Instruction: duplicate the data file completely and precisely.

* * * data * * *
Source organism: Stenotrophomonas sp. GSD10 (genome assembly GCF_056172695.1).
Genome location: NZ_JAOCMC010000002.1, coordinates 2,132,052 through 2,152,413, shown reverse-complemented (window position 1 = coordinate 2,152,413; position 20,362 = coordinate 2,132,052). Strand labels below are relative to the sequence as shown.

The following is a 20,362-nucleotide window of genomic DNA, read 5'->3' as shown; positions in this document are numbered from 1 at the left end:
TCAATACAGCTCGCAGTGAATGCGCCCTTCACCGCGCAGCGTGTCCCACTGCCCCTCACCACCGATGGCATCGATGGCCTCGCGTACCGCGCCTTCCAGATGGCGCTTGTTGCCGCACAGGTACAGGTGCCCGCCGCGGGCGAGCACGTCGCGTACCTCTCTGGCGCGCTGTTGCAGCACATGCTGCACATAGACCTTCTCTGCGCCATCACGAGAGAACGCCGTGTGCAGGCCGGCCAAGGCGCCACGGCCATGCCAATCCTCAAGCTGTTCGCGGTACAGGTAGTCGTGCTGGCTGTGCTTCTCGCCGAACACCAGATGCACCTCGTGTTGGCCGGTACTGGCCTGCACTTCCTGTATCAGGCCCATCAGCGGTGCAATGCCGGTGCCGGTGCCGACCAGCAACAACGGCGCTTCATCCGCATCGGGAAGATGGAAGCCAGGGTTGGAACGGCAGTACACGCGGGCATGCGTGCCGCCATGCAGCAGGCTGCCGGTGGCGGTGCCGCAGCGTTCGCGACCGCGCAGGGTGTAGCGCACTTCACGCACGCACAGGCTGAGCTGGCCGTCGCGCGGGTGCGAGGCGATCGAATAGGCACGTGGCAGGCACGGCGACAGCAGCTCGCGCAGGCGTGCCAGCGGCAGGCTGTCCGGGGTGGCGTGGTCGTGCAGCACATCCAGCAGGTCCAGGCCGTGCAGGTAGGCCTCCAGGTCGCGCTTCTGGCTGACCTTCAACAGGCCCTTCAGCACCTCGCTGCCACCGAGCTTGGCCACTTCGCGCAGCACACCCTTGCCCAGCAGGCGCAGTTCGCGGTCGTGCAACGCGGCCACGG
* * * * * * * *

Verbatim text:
Source organism: Stenotrophomonas sp. GSD10 (genome assembly GCF_056172695.1).
Genome location: NZ_JAOCMC010000002.1, coordinates 2,132,052 through 2,152,413, shown reverse-complemented (window position 1 = coordinate 2,152,413; position 20,362 = coordinate 2,132,052). Strand labels below are relative to the sequence as shown.

The following is a 20,362-nucleotide window of genomic DNA, read 5'->3' as shown; positions in this document are numbered from 1 at the left end:
TCAATACAGCTCGCAGTGAATGCGCCCTTCACCGCGCAGCGTGTCCCACTGCCCCTCACCACCGATGGCATCGATGGCCTCGCGTACCGCGCCTTCCAGATGGCGCTTGTTGCCGCACAGGTACAGGTGCCCGCCGCGGGCGAGCACGTCGCGTACCTCTCTGGCGCGCTGTTGCAGCACATGCTGCACATAGACCTTCTCTGCGCCATCACGAGAGAACGCCGTGTGCAGGCCGGCCAAGGCGCCACGGCCATGCCAATCCTCAAGCTGTTCGCGGTACAGGTAGTCGTGCTGGCTGTGCTTCTCGCCGAACACCAGATGCACCTCGTGTTGGCCGGTACTGGCCTGCACTTCCTGTATCAGGCCCATCAGCGGTGCAATGCCGGTGCCGGTGCCGACCAGCAACAACGGCGCTTCATCCGCATCGGGAAGATGGAAGCCAGGGTTGGAACGGCAGTACACGCGGGCATGCGTGCCGCCATGCAGCAGGCTGCCGGTGGCGGTGCCGCAGCGTTCGCGACCGCGCAGGGTGTAGCGCACTTCACGCACGCACAGGCTGAGCTGGCCGTCGCGCGGGTGCGAGGCGATCGAATAGGCACGTGGCAGGCACGGCGACAGCAGCTCGCGCAGGCGTGCCAGCGGCAGGCTGTCCGGGGTGGCGTGGTCGTGCAGCACATCCAGCAGGTCCAGGCCGTGCAGGTAGGCCTCCAGGTCGCGCTTCTGGCTGACCTTCAACAGGCCCTTCAGCACCTCGCTGCCACCGAGCTTGGCCACTTCGCGCAGCACACCCTTGCCCAGCAGGCGCAGTTCGCGGTCGTGCAACGCGGCCACGG